By Tory Newmyer
January 30, 2014

FORTUNE — Yes, President Obama’s State of the Union address was kind of a yawn. It reflected the trimmed ambitions of a chief executive protecting accomplishments already on the books while implicitly acknowledging shrinking bandwidth to add significant new ones.

As such, the speech may have been as notable for what it didn’t include as what it did. Gone was the sharper populist edge that characterized Obama on the stump as he sought reelection in 2012. In place of rhetoric about “inequality,” he deliberately substituted talk about “opportunity,” a Clintonian buzzword aimed at jamming GOP counterattacks on Democratic class warfare.

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In truth, Obama has been worrying over wage stagnation for a decade. In The Audacity of Hope, he writes of two trips he took back in 2004 — one to the gleaming Google (GOOG) campus in Mountain View, another shortly thereafter to a downsizing Maytag plant in western Illinois — that brought the challenge into stark relief. Our technological revolution has been accelerating wealth concentration at the top while hollowing out the middle class. A hands-off response from policymakers, he wrote, wouldn’t doom us to collapse. But it would give us a country “in which an increasingly prosperous knowledge class, living in exclusive enclaves, will be able to purchase whatever they want on the marketplace — private schools, private health care, private security, and private jets — while a growing number of their fellow citizens are consigned to low-paying service jobs, vulnerable to dislocation, pressed to work longer hours, dependent on an underfunded, overburdened, and underperforming public sector for their health care, their retirement, and their children’s education … It will mean an America that’s more politically polarized and more politically unstable, as economic frustration boils over and leads people to turn on each other.”

Heavy stuff! Sounds almost like an early treatment for Elysium. In fact, there’s an open debate among economists about how severe our economic immobility actually is and whether it’s getting worse. But five years into his presidency, it’s tough to identify anything Obama’s done that qualifies as the kind of radical corrective that surely stalks Tom Perkins through his nightmares. It’s true, for example, that the Affordable Care Act is redistributive, though to precisely what end we don’t yet know (and in the meantime, the White House regards the characterization as politically toxic and shuns it).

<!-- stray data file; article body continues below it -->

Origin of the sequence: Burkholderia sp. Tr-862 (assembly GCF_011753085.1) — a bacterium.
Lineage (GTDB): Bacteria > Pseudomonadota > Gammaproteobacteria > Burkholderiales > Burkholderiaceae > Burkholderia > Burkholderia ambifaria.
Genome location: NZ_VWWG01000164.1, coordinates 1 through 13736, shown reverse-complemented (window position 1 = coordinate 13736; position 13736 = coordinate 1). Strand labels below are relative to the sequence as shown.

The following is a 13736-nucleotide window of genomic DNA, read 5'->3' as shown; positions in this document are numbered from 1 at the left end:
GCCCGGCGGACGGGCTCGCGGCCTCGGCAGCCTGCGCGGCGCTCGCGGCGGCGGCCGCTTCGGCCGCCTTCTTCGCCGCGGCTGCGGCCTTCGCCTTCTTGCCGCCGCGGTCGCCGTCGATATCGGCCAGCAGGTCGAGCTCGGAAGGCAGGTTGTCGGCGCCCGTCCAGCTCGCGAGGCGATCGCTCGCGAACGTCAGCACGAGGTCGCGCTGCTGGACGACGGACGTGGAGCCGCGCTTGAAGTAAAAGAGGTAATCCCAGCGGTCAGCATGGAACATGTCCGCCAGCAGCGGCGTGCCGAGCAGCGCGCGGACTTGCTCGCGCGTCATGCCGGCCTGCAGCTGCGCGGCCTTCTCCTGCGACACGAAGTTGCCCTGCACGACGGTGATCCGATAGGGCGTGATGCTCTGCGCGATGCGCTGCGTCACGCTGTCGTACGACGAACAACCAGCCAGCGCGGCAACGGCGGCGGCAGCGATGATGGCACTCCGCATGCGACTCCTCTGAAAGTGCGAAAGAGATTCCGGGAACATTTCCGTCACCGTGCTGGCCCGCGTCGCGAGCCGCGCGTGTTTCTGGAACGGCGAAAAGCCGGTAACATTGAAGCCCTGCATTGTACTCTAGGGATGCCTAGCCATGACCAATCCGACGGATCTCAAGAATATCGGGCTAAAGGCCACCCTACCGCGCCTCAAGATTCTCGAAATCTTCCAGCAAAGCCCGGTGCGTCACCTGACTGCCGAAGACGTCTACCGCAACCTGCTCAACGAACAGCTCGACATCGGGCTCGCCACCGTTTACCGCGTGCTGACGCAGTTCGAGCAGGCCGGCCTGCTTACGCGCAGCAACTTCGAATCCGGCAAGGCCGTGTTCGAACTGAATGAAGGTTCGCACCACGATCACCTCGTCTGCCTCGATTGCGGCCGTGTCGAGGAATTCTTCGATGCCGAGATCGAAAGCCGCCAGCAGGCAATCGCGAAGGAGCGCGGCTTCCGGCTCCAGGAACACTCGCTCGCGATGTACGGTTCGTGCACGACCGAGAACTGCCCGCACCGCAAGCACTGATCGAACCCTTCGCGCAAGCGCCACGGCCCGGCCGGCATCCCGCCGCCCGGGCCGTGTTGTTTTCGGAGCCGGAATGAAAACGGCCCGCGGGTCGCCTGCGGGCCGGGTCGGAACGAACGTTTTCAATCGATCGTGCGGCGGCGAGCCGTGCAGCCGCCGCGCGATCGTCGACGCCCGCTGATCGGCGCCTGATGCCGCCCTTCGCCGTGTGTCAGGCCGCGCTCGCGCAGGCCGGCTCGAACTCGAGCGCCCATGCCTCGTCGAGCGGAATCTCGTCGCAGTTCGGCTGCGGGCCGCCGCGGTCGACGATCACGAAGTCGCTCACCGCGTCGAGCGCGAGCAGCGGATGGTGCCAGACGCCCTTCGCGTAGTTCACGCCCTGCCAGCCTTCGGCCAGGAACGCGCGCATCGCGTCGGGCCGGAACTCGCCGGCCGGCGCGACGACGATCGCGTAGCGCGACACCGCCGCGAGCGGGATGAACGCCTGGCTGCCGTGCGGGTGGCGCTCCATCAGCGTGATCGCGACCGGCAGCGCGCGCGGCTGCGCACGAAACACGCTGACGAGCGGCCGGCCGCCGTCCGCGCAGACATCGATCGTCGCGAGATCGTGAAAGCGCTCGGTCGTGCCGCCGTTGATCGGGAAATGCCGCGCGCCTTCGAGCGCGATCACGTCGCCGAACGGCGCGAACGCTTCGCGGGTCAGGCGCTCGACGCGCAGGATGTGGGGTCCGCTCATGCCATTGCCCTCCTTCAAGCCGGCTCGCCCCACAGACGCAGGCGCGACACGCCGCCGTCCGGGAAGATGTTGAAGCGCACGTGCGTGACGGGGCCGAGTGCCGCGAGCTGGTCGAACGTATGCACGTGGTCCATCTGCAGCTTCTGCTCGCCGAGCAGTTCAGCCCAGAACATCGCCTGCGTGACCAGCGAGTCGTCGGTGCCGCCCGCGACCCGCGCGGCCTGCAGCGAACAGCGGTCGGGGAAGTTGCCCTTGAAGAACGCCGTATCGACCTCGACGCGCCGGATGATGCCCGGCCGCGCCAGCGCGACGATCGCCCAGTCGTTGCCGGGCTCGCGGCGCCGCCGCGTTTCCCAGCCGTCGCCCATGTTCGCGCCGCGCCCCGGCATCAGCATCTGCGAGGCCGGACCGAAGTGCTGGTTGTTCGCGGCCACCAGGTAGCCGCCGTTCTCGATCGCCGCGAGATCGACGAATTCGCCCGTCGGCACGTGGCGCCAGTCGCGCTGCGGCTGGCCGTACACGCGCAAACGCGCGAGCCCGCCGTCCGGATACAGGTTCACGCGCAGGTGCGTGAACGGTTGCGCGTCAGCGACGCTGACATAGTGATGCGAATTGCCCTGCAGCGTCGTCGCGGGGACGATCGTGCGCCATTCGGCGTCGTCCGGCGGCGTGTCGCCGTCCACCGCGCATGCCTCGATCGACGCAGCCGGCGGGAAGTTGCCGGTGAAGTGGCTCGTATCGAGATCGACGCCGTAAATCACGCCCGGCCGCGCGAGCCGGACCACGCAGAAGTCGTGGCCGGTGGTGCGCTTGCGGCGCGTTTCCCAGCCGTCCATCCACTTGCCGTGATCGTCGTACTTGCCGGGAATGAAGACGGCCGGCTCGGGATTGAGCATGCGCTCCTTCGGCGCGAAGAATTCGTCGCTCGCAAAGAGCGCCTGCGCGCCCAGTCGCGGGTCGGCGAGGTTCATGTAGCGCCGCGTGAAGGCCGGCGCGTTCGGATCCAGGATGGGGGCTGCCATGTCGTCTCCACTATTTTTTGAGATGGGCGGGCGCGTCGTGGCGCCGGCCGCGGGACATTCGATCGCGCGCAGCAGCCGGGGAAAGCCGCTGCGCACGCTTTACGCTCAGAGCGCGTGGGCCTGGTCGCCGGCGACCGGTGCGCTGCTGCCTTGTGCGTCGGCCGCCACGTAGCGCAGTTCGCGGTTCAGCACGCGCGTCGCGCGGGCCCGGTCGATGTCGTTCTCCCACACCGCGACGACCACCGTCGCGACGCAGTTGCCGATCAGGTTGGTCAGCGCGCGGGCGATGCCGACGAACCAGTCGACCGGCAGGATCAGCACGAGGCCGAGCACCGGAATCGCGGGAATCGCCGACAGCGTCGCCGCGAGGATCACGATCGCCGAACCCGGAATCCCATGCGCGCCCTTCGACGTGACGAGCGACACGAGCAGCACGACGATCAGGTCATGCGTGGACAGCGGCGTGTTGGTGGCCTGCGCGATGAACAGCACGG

There is one significant policy change Obama accomplished between winning a second term and Tuesday night’s address that might help explain the shift in tone. In the fiscal cliff debate that immediately followed his reelection, the President wrested from Republicans a tax increase on the personal incomes of families taking home $450,000 or more, restoring Clinton-era rates for the wealthiest. Many in his party believe he could’ve gotten more — he’d just won the election pledging to oppose anything that didn’t apply the same rates down to $250,000 incomes. But the White House declared victory.

At a roundtable with reporters Wednesday morning, Obama pollster Joel Benenson planted a flag in that accomplishment to explain why the President’s rhetoric shed its harder corners in his speech. “We corrected the tax code and got rid of the Bush tax cuts, which was one of the fundamental pillars of getting people to pay their fair share,” Benenson said at the event, hosted by the moderate Democratic think tank Third Way. He noted Obama also talked up corporate tax reform and closing loopholes to fund lower rates — an idea with strong notional support from Democrats, Republicans, and corporate leaders. Stiffer partisan winds await his promised push to raise the federal minimum wage and restore expired jobless benefits.

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It may be that Obama’s emphasis on expanding opportunity for the working and middle class is simply a new framing device, steering the debate away from the zero-sum formulation that jangles nerves on the income ladder’s upper ends. But his substantively moderated appeal — along with Benenson’s assertion that the administration already tackled the problem in the tax fight — signals the President will be happy enough working at inequality’s margins for the remainder of his term.

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